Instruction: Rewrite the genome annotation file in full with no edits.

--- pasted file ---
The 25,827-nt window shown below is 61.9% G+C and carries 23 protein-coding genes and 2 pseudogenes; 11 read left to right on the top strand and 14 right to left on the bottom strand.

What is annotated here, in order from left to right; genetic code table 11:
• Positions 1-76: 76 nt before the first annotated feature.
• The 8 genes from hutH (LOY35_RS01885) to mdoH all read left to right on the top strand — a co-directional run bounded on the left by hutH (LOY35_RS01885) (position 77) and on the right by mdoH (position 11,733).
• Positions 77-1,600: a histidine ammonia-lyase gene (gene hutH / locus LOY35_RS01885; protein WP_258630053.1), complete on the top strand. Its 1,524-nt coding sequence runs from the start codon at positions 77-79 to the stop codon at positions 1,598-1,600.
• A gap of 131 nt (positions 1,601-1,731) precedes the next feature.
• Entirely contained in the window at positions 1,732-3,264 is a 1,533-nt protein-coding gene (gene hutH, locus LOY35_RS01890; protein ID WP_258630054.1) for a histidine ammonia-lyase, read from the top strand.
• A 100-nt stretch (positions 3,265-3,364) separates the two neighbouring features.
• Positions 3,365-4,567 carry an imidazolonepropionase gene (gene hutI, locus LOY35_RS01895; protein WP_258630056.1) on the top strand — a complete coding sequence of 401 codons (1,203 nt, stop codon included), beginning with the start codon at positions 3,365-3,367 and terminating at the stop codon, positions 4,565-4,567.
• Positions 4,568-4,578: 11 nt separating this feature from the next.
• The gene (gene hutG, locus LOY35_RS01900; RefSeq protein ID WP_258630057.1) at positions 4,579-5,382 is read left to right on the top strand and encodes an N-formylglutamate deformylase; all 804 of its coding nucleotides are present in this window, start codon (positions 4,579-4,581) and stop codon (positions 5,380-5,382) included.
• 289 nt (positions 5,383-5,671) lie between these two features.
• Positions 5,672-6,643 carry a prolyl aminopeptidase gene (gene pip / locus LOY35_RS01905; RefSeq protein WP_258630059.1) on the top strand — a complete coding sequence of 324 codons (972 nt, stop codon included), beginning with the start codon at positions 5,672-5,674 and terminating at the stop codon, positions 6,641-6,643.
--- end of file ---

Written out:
The 25,827-nt window shown below is 61.9% G+C and carries 23 protein-coding genes and 2 pseudogenes; 11 read left to right on the top strand and 14 right to left on the bottom strand.

What is annotated here, in order from left to right; genetic code table 11:
• Positions 1-76: 76 nt before the first annotated feature.
• The 8 genes from hutH (LOY35_RS01885) to mdoH all read left to right on the top strand — a co-directional run bounded on the left by hutH (LOY35_RS01885) (position 77) and on the right by mdoH (position 11,733).
• Positions 77-1,600: a histidine ammonia-lyase gene (gene hutH / locus LOY35_RS01885; protein WP_258630053.1), complete on the top strand. Its 1,524-nt coding sequence runs from the start codon at positions 77-79 to the stop codon at positions 1,598-1,600.
• A gap of 131 nt (positions 1,601-1,731) precedes the next feature.
• Entirely contained in the window at positions 1,732-3,264 is a 1,533-nt protein-coding gene (gene hutH, locus LOY35_RS01890; protein ID WP_258630054.1) for a histidine ammonia-lyase, read from the top strand.
• A 100-nt stretch (positions 3,265-3,364) separates the two neighbouring features.
• Positions 3,365-4,567 carry an imidazolonepropionase gene (gene hutI, locus LOY35_RS01895; protein WP_258630056.1) on the top strand — a complete coding sequence of 401 codons (1,203 nt, stop codon included), beginning with the start codon at positions 3,365-3,367 and terminating at the stop codon, positions 4,565-4,567.
• Positions 4,568-4,578: 11 nt separating this feature from the next.
• The gene (gene hutG, locus LOY35_RS01900; RefSeq protein ID WP_258630057.1) at positions 4,579-5,382 is read left to right on the top strand and encodes an N-formylglutamate deformylase; all 804 of its coding nucleotides are present in this window, start codon (positions 4,579-4,581) and stop codon (positions 5,380-5,382) included.
• 289 nt (positions 5,383-5,671) lie between these two features.
• Positions 5,672-6,643 carry a prolyl aminopeptidase gene (gene pip / locus LOY35_RS01905; RefSeq protein WP_258630059.1) on the top strand — a complete coding sequence of 324 codons (972 nt, stop codon included), beginning with the start codon at positions 5,672-5,674 and terminating at the stop codon, positions 6,641-6,643.